Author Topic: My first deep dish ever  (Read 2291 times)

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Offline Perdalonga

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My first deep dish ever
« on: May 02, 2012, 05:04:58 PM »
Hi guys, I am a new user and this is my first post after my introduction.
I live in Italy (Sardinia); I love pizza since I was a little child and now I own a little WBO in which I bake neapolitan style pizzas which make me proud!  :)
I have never been in Chicago and never tasted the typical “deep dish” Chicago style pizza, but I am very interested in its peculiar tradition and technique.
Since I don’t have idea of the real flavor of Chicago’s pies, I have to close my eyes and imagine their taste and try to approach to that idea with different ingredients and seasonings, because I cannot find the same things here in Italy.

Yesterday I made my first deep dish ever and, obviously, I made some mistakes.
I used a 14” calculated dough for a 12” pan, so the pie was thicker than I expected.
The sausage was too watery; next time I’ll try to pre-cook it a little bit to get evaporate the water in excess.
The tomatoes tasted great: I used 3 cans (400g or 14 oz each one) of ground tomatoes, drained and seasoned with salt, minced garlic and ginger, oregano, onion powder, garlic powder, black pepper, white pepper, chili powder and sweetened with honey.
However, I enjoyed the experiment!   ::)

Here is the recipe:
Flour (100%):
Water (47%):
IDY (.6%):
Salt (1.5%):
Olive Oil (6%):
Corn Oil (12%):
Butter/Margarine (6%):
Sugar (1.5%):
Semolina (20%):
Total (194.6%):
380.44 g  |  13.42 oz | 0.84 lbs
178.81 g  |  6.31 oz | 0.39 lbs
2.28 g | 0.08 oz | 0.01 lbs | 0.76 tsp | 0.25 tbsp
5.71 g | 0.2 oz | 0.01 lbs | 1.02 tsp | 0.34 tbsp
22.83 g | 0.81 oz | 0.05 lbs | 5.07 tsp | 1.69 tbsp
45.65 g | 1.61 oz | 0.1 lbs | 10.15 tsp | 3.38 tbsp
22.83 g | 0.81 oz | 0.05 lbs | 4.83 tsp | 1.61 tbsp
5.71 g | 0.2 oz | 0.01 lbs | 1.43 tsp | 0.48 tbsp
76.09 g | 2.68 oz | 0.17 lbs | 7.29 tbsp | 0.46 cups
740.35 g | 26.11 oz | 1.63 lbs | TF = 0.125

I'd like to read your comments (hoping to be able to post some photos!)   :-D

Perdalonga


Offline jeffereynelson

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Re: My first deep dish ever
« Reply #1 on: May 02, 2012, 05:42:15 PM »
That looks really good! are you sure it was the sausage that was watery and not the cheese?

Offline Perdalonga

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Re: My first deep dish ever
« Reply #2 on: May 02, 2012, 05:59:07 PM »
That looks really good! are you sure it was the sausage that was watery and not the cheese?

Thanks for your comment!
Well, I'm not sure but I think so because the water that came up boiling in the surface of the pie tasted just like the sausage, and because the cheese was fresh provola having less water than mozzarella (and the meat in Italy is often watery, I don't know why but it happens frequently)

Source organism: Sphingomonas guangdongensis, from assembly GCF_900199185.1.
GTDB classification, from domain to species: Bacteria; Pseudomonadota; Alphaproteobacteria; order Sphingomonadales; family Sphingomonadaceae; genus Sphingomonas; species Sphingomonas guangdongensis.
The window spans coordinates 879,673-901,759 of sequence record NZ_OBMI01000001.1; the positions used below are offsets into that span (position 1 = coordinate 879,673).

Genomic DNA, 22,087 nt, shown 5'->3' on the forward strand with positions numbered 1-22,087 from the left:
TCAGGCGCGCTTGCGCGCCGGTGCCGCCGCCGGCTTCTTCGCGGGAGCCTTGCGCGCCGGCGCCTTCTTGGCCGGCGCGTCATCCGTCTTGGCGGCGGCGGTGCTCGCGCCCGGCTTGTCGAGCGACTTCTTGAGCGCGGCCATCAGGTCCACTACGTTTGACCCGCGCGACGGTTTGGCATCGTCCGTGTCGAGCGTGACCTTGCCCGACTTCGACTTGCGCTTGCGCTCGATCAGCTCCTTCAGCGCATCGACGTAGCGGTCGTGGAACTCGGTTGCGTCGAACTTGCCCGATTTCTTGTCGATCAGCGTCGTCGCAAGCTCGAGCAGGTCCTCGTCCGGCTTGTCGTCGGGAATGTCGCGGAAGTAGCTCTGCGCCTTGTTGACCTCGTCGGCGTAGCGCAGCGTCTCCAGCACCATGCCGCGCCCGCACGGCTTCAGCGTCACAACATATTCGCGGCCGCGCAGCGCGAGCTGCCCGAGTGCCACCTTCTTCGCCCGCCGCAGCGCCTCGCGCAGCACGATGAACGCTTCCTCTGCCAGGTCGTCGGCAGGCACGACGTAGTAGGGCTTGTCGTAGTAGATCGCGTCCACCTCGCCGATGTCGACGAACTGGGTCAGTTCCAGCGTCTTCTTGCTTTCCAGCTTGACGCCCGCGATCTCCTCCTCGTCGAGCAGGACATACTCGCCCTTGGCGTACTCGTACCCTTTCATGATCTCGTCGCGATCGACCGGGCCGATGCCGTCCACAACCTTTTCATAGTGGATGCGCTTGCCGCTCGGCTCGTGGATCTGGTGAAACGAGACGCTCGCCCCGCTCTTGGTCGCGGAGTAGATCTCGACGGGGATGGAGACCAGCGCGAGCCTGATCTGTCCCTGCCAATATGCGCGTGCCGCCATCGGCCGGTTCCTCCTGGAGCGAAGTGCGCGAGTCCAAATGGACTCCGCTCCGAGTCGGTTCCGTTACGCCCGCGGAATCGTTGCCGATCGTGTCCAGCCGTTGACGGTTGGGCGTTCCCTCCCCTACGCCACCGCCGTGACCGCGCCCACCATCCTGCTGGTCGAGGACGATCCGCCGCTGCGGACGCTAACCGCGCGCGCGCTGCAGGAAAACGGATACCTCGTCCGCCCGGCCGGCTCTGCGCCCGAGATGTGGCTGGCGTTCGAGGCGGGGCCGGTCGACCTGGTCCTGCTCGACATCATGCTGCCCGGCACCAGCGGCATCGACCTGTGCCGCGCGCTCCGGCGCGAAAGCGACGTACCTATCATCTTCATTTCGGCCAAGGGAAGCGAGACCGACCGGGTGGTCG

Offline Chicago Bob

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Re: My first deep dish ever
« Reply #3 on: May 03, 2012, 11:59:51 AM »
Perdalonga,

Looks pretty authentic to me...I'm not seeing too terribly much water but I don't think many people here would use a "fresh" cheese of any kind. Is that a BTB dough recipe ? Maybe he will come in here and help you with pinching that dough up a lil thinner and perhaps a spice recommendation.

Excellent first attempt and welcome to the forum!

Bob
"Care Free Highway...let me slip away on you"

Offline Perdalonga

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Re: My first deep dish ever
« Reply #4 on: May 03, 2012, 07:29:09 PM »
Perdalonga,

Looks pretty authentic to me...I'm not seeing too terribly much water but I don't think many people here would use a "fresh" cheese of any kind. Is that a BTB dough recipe ? Maybe he will come in here and help you with pinching that dough up a lil thinner and perhaps a spice recommendation.

Excellent first attempt and welcome to the forum!

Bob

Thanks Bob!

I would be happy if BTB will come here to show me the real stuff!

Yes, I read almost all the posts of the thread about Malnati deep dish with semolina and, of course, I also was inspired by some BTB’s tips for using the deep dish dough calculator.
The mistakes, obviously, are only mine!

First of all, I made confusion with my converter tools (messing with inches and cm, I admit) and I used too much dough for a 12” pan: that is why I obtained a thicker crust than I wanted (I hope the next time, with a correct amount of dough, it will be thinner).

I also kneaded too much (3 minutes estimated) trying to make the dough absorb all the fats. How can I fix that?

And let’s come to the wateriness… perhaps the photos aren't clear because most of the water fell down just after I have cutted the first three slices (we had lunch with Chicago Style Pizza before remembering to take the photos of the cooked pie!!)

The layer of “provola” cheese that I put just over the bottom crust, even being a “fresh” cheese, is less watery than mozzarella cheese. What do you mean when you say that many people in Chicago wouldn’t use a "fresh" cheese of any kind? What kind of cheese is mostly used?

And the spices…? I forgot the basil, I know… but what else is lacking in my seasoning of the tomatoes?

(I forgot to say that I put some parmigiano cheese over the tomatoes)